by Marguerite de Villiers. Red is the warmth of the sun on your skin. It is the sweet taste of strawberries and perfumed scent of roses on Valentine’s Day. It is spicy food that numbs your tongue. It is the bitterness of hate and anger. Red is passion. It is the feeling of love and heartache. Red is strength and power and energy. It is dangerous and threatening. It is dancing with the lady in red. It is standing too close to the fire. It is the blood of war. It is the crunch of autumn leaves and waking up on Christmas day. Red is loud. It is the nostalgia evoked by drinking a cold glass of Coca Cola, eating Kellogg’s cereal for breakfast like you used to as a kid, and sharing a bucket of KFC with friends. It is riding in the trusted family Toyota, and watching the news on CNN. Red is familiar, bold, and loyal.

These are just some of the ways that multisensorial marketers could describe something without actually referring directly to what it looks like. They are able to describe something innately visual through the use of the other senses: what it feels, tastes, smells, and sounds like.

“Meet South Africa” (a tourism brand) immerses the viewer in the world of South African sensory experiences — the feeling of sand between your toes, salty ocean air on your face, the rush of surfing, and the intricate detail of textured art; the rhythmic sound of drum and dance and language; the earthy aroma and taste of wine and fruit. This is a multisensorial experience of SA that doesn’t depend solely on sight.

Things unseen

This is not to say that the visual is unimportant. The use of colours and symbols in marketing establishes an affiliation with, and recognition of, a particular brand. It evokes particular emotions and invokes certain images. According to a colour theory, red and yellow are believed to activate hunger and encourage excitement — no wonder there are so many food chains that incorporate those colours into their branding or outlet design.

Similarly so, we are able to recognise a brand purely by looking at the outline or silhouette of their familiar logos. Some brands make use of the Gestalt theory — the understanding that our minds are able to piece together individual parts of an image to make sense of the image as a whole.

Spain’s Christmas Lottery and Leo Burnett developed a beautifully composed digital campaign in 2015. It is a short animated film that features Justino, a night-time security guard at a mannequin factory. The film tells a story through visual means — scenery, facial expressions, photographs, props, and more — with subtle music and background sounds. The lack of audio narrative leaves the story open to interpretation and the viewer looks for visual clues to piece it all together, proving that sometimes the most powerful messages are those that we have to uncover ourselves.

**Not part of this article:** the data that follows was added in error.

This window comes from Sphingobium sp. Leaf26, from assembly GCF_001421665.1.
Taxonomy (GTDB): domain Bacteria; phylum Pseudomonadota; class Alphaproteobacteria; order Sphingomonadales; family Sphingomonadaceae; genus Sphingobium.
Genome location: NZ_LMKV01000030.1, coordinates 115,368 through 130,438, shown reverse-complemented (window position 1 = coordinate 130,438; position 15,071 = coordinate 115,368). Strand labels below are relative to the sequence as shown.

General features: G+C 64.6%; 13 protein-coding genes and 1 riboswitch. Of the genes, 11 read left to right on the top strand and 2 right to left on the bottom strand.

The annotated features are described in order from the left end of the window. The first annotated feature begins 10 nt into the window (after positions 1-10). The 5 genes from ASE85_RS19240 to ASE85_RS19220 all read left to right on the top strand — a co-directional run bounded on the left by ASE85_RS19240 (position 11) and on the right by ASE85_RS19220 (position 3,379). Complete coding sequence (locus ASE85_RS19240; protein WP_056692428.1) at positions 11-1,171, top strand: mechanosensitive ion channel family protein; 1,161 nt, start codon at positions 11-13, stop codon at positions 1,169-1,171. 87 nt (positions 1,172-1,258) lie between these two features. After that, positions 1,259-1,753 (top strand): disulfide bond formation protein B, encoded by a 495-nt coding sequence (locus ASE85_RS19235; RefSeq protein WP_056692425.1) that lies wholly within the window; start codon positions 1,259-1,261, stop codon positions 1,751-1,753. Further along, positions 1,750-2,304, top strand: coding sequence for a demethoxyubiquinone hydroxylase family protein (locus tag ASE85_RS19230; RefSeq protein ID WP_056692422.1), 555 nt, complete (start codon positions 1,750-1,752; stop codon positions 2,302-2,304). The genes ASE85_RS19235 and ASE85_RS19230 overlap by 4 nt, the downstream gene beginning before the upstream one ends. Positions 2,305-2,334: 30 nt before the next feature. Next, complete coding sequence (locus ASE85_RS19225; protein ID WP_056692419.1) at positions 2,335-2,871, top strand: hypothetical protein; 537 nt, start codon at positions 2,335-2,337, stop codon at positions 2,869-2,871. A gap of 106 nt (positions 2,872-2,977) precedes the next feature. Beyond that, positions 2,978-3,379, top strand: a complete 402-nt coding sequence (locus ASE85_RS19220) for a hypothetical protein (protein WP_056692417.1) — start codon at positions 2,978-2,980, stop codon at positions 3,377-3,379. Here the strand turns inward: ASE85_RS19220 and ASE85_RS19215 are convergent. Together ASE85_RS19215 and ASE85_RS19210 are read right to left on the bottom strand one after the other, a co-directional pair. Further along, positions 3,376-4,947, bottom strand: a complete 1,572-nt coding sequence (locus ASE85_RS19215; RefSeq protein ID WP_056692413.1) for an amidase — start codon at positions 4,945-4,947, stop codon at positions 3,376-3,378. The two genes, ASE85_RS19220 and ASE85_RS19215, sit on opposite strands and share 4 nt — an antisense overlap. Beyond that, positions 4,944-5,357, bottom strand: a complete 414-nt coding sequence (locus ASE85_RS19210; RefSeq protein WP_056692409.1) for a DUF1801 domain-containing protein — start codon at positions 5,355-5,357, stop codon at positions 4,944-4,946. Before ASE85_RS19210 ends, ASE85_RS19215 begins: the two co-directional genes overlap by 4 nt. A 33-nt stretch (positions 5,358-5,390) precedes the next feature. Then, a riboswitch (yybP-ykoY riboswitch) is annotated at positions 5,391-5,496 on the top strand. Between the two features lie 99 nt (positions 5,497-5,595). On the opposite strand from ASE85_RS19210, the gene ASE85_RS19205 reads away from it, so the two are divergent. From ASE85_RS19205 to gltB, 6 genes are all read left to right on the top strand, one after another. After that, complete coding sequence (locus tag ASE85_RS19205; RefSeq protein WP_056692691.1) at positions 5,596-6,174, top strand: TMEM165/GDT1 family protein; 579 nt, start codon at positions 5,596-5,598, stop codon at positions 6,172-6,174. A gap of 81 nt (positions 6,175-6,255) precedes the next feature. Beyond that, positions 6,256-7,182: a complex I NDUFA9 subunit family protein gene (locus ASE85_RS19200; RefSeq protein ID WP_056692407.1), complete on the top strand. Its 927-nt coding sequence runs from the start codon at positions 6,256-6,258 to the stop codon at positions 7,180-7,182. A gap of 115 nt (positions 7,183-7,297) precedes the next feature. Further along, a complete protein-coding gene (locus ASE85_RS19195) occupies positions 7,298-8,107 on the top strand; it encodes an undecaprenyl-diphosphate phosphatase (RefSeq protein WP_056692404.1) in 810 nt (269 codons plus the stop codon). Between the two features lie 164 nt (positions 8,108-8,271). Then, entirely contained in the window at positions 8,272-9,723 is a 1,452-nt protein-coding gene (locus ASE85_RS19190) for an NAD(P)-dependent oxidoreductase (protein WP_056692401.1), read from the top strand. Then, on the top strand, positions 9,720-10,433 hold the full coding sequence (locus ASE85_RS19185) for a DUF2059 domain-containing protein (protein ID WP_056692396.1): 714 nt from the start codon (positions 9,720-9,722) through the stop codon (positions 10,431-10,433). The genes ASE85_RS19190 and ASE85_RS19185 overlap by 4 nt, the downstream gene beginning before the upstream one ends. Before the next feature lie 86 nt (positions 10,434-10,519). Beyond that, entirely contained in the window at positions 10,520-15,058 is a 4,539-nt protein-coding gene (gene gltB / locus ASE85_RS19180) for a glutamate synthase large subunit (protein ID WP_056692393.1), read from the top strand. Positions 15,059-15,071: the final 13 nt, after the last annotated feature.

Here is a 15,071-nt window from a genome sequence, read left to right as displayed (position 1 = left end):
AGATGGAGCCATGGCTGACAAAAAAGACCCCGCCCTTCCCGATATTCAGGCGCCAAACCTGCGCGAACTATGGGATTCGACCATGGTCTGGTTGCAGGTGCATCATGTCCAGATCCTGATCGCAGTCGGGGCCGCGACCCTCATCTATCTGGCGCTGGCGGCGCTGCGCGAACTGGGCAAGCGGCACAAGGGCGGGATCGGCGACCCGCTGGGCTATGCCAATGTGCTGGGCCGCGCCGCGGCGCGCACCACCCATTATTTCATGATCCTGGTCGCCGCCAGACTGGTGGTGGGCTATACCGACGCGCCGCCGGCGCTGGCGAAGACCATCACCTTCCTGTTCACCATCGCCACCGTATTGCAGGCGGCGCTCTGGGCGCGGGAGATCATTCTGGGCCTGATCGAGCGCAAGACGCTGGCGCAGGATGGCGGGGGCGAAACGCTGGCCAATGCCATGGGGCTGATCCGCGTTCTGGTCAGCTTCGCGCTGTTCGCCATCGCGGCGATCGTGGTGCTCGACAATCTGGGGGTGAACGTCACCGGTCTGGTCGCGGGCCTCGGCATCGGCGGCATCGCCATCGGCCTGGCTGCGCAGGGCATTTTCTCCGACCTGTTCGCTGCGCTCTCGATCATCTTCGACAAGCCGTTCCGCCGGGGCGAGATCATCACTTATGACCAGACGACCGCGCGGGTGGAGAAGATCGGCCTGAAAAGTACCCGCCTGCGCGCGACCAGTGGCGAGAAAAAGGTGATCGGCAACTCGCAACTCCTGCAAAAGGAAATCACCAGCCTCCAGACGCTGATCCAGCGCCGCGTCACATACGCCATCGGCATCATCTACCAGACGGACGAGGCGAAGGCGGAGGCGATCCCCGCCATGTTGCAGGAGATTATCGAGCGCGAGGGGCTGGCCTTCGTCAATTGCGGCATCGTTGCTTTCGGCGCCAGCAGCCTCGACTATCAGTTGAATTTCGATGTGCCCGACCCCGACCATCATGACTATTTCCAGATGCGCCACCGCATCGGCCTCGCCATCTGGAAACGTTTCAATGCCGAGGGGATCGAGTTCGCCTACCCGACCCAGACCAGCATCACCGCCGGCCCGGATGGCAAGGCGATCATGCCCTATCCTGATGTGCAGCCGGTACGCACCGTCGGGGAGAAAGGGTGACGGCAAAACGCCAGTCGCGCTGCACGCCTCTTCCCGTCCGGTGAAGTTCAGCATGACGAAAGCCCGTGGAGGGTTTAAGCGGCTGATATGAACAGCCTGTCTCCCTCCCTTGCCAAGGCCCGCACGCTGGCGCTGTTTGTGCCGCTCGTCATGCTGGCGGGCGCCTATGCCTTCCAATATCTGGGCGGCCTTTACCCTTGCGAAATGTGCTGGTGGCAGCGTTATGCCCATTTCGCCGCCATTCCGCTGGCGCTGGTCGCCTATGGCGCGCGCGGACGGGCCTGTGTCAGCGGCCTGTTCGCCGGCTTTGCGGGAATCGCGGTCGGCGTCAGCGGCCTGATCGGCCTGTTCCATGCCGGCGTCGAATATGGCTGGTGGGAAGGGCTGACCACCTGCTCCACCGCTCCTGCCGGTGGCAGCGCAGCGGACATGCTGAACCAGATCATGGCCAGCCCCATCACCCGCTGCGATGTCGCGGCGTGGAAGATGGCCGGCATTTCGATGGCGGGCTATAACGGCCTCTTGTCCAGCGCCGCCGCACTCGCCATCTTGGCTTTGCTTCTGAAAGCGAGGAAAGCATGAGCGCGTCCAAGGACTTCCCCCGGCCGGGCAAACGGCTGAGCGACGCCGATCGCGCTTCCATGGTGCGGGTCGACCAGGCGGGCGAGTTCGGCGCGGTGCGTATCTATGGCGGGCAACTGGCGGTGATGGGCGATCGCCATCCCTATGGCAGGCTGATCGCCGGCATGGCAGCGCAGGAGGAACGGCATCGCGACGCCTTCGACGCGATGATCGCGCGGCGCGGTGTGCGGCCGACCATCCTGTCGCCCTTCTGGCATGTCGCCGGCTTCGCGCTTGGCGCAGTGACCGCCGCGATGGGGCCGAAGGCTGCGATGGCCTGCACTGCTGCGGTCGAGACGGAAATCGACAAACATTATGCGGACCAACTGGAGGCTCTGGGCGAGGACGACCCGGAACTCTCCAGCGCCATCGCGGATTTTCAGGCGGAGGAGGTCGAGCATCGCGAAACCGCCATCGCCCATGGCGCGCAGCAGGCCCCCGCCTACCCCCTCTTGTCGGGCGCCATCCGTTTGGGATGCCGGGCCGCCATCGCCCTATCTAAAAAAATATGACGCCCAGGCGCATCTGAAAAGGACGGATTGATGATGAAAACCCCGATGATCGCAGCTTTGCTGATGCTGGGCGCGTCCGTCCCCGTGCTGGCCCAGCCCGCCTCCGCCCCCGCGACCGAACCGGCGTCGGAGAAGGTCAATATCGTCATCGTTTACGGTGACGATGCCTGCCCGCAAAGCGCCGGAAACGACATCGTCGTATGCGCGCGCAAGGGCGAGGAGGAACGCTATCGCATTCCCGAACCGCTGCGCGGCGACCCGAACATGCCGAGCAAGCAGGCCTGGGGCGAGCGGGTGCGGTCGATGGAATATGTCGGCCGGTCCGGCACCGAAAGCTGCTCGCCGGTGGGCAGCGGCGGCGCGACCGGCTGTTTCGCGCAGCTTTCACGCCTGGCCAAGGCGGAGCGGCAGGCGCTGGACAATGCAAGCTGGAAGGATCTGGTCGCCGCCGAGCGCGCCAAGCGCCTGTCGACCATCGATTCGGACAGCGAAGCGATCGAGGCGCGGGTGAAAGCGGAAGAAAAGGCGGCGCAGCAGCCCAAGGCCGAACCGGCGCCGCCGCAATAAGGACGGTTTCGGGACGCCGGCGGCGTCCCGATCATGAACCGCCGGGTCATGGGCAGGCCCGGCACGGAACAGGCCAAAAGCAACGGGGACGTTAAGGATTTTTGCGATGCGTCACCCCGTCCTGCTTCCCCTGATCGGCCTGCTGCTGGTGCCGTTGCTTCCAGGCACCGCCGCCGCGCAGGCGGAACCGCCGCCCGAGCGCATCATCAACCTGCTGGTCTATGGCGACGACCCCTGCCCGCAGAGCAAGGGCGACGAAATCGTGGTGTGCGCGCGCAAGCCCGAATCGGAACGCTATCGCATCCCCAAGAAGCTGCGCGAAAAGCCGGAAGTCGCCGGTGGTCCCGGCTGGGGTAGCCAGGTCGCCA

Shortly after the dust settled around a debate about the colour of a particular dress (which the South African Salvation Army incorporated into a message about the issue of abuse), Coca-Cola launched a teaser campaign for Coca-Cola Life. The dress debate revealed the differences in how people perceive things. This, along with a general advertising trend of social inclusion, encouraged Coca-Cola in Denmark to develop an Ishihara image (a type of image used to test colour-blindness) with a hidden message in it. Only 5% of the population could read the word LIFE amid the green and brown blobs. The campaign was well-received as it encouraged audience engagement by appealing to their curiosity. “Our idea is based on the premise of engaging many by targeting the few.”

As marketers, we’re often too quick to resort to simple visual representations, rather than enriching our descriptions with other sensory depictions. The challenge is to balance the visual with other senses in order to tell a more holistic story.


Marguerite de VilliersMarguerite de Villiers is an anthropologist at strategic marketing consultancy, Added Value.

“Motive” is a by-invitation-only column on Contributors are picked by the editors but generally don’t form part of our regular columnist lineup, unless the topic is off-column.

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